Patient Considerations for Using Dual Immunotherapy for RCC

Commentary
Article

During a Case-Based Roundtable® event, Nizar M. Tannir, MD, discussed the importance of site of metastasis and other factors in the use of nivolumab plus ipilimumab in renal cell carcinoma in the first article of a 2-part series.

Tannir

Nizar M. Tannir, MD

Ransom Horne, Jr. Professorship for Cancer Research

Department of Genitourinary Medical Oncology

Division of Cancer Medicine

The University of Texas MD Anderson Cancer Center

Houston, TX

Targeted Oncology: What is the significance of the CheckMate 214 trial (NCT02231749) in patients with advanced clear cell renal cell carcinoma (RCC), and how do you approach using this regimen?

TANNIR: This is the first trial that showed overall survival [OS] benefit for a combination that beat a single-agent TKI [tyrosine kinase inhibitor], sunitinib [Sutent].1 Patients received nivolumab [Opdivo] plus ipilimumab [Yervoy] every 3 weeks for up to 4 cycles [of ipilimumab]. Even if the patient has bulky disease, even if a patient is symptomatic, we do not know which patients are going to respond to nivolumab/ipilimumab and which are going to respond to IO [immunotherapy] plus TKI. But initially when nivolumab/ipilimumab was investigated, the protocol asked to wait until they finish all 4 doses of ipilimumab, give all 4 cycles of nivolumab/ipilimumab, then scan them. If I see the patient has low-volume disease or intermediate-volume disease every 3 weeks and they're still doing OK...I believe it is important to give all 4 doses of ipilimumab. I would [choose] nivolumab/ipilimumab because I want to see a response that's durable.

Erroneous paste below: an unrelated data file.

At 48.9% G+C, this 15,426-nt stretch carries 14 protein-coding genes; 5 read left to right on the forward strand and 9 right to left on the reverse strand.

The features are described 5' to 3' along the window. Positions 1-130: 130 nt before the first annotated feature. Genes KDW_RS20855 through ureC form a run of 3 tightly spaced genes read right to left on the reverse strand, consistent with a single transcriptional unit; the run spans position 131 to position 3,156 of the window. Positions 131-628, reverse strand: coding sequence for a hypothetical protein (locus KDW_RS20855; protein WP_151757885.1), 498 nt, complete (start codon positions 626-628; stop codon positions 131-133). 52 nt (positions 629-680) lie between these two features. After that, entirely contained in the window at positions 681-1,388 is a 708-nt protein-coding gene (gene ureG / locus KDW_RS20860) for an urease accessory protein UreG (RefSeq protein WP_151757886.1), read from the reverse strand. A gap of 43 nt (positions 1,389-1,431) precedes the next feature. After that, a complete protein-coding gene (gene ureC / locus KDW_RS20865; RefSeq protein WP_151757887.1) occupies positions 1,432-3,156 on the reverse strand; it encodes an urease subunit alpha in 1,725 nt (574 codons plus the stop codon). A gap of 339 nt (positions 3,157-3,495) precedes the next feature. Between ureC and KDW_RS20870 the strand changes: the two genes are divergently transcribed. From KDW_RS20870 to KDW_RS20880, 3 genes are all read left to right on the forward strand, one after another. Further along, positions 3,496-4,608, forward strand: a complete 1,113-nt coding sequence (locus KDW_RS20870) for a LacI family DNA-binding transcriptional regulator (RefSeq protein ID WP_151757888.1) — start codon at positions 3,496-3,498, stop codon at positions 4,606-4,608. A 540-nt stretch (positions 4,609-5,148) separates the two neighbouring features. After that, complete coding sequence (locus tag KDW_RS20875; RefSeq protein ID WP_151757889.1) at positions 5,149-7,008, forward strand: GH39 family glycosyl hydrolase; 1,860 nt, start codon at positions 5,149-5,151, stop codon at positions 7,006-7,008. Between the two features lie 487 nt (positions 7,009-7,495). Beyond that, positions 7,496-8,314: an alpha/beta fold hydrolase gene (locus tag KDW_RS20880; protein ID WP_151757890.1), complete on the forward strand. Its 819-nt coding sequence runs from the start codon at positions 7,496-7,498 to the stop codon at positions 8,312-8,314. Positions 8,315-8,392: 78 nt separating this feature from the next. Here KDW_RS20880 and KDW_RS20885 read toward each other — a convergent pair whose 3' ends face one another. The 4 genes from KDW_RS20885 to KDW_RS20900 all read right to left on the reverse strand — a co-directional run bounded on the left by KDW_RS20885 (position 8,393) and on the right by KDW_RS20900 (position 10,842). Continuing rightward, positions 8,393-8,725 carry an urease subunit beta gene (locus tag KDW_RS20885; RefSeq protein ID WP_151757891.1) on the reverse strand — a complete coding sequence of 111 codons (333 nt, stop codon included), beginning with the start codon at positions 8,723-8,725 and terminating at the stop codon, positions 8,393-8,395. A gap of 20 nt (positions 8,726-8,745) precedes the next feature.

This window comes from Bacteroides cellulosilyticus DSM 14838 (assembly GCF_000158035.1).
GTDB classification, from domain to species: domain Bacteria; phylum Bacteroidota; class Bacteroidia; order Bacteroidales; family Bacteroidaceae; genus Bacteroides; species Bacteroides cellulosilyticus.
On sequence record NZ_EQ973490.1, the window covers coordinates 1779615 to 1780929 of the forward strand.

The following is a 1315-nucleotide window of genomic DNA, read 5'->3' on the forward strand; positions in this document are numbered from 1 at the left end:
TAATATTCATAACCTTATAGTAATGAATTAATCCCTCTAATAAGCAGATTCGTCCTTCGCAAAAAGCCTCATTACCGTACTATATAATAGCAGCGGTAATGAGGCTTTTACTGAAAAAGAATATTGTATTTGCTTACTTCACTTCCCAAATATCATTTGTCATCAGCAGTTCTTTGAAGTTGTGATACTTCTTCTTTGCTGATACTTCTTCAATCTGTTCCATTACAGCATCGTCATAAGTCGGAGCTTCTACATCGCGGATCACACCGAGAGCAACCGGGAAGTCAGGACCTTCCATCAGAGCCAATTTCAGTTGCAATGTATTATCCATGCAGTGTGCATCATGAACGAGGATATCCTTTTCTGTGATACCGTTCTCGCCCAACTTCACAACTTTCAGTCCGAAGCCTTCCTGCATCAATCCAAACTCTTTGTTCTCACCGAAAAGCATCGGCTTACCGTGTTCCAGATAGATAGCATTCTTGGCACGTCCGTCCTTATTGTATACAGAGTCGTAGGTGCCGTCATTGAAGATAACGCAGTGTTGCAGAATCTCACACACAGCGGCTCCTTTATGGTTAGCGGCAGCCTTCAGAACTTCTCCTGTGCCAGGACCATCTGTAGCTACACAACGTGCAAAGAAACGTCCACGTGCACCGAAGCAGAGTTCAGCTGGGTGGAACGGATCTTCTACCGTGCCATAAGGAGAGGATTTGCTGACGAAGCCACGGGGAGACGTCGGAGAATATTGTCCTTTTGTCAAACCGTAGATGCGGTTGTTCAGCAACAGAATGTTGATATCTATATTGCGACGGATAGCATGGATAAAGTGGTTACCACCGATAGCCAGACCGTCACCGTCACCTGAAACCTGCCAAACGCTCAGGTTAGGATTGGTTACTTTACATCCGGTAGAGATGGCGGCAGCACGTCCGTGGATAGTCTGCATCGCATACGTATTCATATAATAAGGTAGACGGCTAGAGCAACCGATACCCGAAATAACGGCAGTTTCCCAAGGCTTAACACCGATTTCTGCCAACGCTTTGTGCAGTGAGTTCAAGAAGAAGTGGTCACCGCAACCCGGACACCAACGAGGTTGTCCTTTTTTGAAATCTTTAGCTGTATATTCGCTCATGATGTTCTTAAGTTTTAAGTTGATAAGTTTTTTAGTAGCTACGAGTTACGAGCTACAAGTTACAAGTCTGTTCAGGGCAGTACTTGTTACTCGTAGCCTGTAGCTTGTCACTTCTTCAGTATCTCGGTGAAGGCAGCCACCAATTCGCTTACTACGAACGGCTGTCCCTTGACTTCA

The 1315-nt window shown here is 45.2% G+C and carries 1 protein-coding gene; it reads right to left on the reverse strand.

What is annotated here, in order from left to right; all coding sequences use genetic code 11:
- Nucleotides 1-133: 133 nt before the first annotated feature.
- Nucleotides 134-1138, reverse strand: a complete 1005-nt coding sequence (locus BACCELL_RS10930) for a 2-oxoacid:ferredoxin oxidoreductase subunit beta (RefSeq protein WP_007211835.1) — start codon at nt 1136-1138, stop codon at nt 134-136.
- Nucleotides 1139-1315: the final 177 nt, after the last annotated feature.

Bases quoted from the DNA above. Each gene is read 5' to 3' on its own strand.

But the downside—the advocates of IO/TKI would [point out] the progressive disease rate is 18% for the intent-to-treat population and 19% in intermediate-risk patients.2 They are worried they may not be able to get the patient to a second line. We want the patient to get to a second, third, and fourth line. So…if the patient is symptomatic, I do the scans after 2 cycles. If they continue to have symptoms, especially if those symptoms worsen, and the scans show progressive disease, I am not going to go to the third and fourth cycle, because that's a waste of time. Then I correct course and may go to a TKI. I learned that after we launched the CheckMate 214 trial 10 years ago.

What therapy would you prefer for patients with central nervous system (CNS) metastases?

Those patients were excluded from all these trials. Nivolumab/ipilimumab for RCC is different than nivolumab/ipilimumab for melanoma. [Data were] published in The New England Journal of Medicine [concerning] response rate in the brain.3 Brain metastases responded to nivolumab/ipilimumab in melanoma [at a rate of 57%], a very high response rate at the brain. The patients with metastatic melanoma with brain metastases given nivolumab/ipilimumab responded in the viscera, bone, and brain. That's not the same with RCC. For somebody with brain metastases, it depends. Is it 1, 10, or 20 [lesions]? Are these small lesions in the brain without edema and without hemorrhage, and is the patient symptomatic or totally asymptomatic and neurologically intact?